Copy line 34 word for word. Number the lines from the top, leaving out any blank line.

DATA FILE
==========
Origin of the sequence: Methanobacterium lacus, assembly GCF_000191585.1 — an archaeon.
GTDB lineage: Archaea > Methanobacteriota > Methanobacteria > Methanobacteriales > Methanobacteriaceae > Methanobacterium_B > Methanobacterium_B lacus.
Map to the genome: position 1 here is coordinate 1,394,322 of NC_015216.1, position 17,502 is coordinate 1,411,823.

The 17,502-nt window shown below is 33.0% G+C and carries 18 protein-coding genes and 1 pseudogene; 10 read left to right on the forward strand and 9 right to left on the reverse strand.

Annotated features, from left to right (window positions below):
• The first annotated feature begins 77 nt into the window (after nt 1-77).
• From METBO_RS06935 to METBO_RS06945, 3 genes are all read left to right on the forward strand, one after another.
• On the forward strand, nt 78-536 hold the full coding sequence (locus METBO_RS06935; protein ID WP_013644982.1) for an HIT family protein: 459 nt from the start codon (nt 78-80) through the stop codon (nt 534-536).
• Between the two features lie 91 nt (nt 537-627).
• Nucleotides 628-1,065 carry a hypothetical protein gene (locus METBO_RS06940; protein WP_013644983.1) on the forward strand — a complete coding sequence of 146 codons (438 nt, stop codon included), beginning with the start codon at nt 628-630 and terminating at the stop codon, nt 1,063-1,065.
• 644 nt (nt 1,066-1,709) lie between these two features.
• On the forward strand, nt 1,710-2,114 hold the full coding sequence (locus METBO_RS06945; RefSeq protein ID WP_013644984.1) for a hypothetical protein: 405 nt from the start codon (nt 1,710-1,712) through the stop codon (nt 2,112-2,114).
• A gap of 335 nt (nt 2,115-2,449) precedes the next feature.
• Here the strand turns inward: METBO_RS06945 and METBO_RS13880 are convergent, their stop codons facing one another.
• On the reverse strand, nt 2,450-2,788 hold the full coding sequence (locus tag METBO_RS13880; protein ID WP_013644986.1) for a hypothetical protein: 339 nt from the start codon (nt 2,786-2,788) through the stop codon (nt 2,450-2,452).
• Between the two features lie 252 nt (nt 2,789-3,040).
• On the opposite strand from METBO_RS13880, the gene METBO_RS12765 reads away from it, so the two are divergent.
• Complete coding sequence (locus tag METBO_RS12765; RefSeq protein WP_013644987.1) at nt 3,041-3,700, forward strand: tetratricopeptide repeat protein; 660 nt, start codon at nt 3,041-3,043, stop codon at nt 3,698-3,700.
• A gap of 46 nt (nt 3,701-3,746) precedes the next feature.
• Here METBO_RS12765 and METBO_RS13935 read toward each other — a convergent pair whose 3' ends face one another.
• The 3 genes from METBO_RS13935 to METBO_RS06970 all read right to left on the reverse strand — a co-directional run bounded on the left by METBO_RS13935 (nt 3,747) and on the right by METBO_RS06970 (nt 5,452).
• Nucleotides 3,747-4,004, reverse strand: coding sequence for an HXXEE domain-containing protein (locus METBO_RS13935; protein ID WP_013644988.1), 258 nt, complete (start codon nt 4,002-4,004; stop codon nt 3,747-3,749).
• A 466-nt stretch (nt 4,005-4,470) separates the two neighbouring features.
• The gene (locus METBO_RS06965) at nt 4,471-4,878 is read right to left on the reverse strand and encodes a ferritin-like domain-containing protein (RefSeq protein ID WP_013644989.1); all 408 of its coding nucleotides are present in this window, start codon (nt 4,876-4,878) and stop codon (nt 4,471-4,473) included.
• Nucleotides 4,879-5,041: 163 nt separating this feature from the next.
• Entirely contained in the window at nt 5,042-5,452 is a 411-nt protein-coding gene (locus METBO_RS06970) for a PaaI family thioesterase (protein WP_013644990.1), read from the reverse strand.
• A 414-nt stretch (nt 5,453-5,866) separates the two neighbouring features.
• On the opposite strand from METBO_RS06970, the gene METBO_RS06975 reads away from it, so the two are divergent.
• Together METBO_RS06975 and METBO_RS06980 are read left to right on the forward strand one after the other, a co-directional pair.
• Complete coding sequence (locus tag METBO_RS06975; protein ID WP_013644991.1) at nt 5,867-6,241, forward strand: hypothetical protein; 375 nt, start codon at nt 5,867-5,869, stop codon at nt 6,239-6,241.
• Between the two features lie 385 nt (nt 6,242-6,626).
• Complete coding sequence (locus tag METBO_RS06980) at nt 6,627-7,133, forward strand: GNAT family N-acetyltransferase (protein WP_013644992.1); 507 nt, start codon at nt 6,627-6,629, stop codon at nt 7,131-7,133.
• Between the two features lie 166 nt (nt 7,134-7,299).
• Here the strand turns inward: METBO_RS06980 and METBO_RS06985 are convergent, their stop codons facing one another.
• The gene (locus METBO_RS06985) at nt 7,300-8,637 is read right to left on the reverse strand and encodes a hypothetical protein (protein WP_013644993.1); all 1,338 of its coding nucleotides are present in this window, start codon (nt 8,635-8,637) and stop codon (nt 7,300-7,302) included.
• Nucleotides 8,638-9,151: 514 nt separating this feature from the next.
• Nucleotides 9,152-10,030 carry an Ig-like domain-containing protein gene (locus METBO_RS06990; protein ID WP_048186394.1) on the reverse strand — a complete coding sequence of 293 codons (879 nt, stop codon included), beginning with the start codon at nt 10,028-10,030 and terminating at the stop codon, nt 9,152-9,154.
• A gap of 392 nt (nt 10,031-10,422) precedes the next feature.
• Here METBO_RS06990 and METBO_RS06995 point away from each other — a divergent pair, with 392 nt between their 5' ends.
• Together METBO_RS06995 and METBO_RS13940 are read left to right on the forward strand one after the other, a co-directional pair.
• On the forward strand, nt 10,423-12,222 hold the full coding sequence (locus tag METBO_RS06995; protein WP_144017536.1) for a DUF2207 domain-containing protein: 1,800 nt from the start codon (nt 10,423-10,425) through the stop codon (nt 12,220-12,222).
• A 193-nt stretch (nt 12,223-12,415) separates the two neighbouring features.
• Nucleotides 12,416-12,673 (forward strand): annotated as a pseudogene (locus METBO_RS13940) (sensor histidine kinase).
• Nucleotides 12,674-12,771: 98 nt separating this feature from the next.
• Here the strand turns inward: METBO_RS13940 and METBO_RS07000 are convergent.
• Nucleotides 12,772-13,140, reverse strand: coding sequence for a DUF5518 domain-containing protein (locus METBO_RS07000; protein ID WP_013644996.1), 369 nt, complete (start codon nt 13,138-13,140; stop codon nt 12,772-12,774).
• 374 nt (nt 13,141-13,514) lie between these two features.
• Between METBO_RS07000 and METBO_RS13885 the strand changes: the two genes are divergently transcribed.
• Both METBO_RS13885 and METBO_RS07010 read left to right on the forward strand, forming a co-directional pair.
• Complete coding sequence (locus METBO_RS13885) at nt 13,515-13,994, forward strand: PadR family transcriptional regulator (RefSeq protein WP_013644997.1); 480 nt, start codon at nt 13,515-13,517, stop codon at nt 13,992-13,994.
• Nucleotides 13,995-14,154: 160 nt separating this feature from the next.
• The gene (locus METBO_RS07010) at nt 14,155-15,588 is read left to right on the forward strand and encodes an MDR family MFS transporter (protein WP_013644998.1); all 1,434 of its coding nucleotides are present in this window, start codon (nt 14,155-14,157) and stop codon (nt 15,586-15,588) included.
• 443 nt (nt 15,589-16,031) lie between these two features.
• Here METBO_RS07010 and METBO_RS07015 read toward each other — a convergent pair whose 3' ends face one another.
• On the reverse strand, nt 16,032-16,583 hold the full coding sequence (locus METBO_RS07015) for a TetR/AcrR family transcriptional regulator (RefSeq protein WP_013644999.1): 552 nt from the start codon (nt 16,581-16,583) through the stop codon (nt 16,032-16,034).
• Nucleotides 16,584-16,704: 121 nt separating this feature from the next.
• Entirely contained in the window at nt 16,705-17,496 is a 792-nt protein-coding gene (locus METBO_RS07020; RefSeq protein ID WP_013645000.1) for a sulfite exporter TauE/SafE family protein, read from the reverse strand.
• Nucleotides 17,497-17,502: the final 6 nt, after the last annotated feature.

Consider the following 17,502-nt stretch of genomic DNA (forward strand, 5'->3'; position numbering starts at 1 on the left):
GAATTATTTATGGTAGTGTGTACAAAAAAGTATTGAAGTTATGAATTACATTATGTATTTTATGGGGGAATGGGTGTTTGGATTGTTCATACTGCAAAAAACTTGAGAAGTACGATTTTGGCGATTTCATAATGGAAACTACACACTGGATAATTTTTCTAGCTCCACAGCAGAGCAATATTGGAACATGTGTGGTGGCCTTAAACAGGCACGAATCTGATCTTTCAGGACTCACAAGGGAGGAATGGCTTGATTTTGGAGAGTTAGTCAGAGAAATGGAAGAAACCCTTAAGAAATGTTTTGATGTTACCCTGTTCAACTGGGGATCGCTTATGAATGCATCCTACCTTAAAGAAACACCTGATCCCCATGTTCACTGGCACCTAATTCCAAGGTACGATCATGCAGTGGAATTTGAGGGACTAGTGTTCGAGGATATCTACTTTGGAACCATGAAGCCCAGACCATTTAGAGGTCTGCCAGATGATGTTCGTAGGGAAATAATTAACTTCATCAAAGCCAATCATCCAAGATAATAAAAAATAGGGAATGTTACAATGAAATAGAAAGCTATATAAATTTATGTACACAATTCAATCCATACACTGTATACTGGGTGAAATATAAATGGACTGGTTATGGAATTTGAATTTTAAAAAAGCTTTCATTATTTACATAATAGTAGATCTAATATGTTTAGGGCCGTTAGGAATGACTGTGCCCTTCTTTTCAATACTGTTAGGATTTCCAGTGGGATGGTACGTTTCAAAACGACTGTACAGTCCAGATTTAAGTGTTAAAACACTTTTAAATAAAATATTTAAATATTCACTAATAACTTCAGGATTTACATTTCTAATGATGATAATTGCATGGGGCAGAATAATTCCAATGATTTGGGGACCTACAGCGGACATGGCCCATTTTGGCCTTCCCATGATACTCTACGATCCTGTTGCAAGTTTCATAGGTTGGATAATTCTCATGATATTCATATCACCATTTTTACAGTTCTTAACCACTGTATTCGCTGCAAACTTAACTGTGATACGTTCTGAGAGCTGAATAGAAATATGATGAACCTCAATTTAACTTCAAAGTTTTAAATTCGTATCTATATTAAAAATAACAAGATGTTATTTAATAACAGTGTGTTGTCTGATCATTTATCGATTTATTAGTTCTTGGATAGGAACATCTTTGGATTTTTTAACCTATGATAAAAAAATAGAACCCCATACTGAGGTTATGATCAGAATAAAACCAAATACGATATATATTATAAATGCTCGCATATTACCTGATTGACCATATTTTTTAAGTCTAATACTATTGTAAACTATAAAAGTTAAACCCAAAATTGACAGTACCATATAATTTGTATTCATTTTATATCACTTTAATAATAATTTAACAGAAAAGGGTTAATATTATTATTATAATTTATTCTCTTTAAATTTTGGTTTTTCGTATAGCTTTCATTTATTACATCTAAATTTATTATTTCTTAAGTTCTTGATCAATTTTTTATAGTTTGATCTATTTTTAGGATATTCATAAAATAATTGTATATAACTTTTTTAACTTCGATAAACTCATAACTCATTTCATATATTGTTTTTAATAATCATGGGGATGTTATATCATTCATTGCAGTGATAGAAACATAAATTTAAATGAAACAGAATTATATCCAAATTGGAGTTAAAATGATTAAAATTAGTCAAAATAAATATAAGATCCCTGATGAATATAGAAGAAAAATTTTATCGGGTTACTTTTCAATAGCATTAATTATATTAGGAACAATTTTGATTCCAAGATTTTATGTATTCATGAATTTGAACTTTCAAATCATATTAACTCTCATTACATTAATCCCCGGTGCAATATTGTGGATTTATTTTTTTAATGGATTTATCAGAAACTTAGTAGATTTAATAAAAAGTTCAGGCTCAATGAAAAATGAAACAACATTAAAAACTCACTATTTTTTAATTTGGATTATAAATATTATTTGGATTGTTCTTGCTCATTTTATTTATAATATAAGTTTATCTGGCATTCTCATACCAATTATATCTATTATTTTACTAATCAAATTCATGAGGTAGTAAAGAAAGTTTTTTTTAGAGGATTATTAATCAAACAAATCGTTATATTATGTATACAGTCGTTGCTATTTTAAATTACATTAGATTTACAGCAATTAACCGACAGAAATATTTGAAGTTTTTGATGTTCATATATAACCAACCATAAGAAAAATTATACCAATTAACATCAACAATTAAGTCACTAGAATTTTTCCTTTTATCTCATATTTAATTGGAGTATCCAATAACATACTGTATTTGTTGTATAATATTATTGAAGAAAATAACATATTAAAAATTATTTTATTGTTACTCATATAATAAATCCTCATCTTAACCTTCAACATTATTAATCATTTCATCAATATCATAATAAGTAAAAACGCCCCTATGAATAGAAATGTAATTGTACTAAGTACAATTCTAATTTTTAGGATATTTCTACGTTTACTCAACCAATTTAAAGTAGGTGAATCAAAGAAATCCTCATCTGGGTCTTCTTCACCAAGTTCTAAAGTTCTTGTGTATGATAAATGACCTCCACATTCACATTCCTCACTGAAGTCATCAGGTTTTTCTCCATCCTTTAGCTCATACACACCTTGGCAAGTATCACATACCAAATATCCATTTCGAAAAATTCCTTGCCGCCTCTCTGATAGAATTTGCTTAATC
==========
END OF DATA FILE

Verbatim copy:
• Here the strand turns inward: METBO_RS06980 and METBO_RS06985 are convergent, their stop codons facing one another.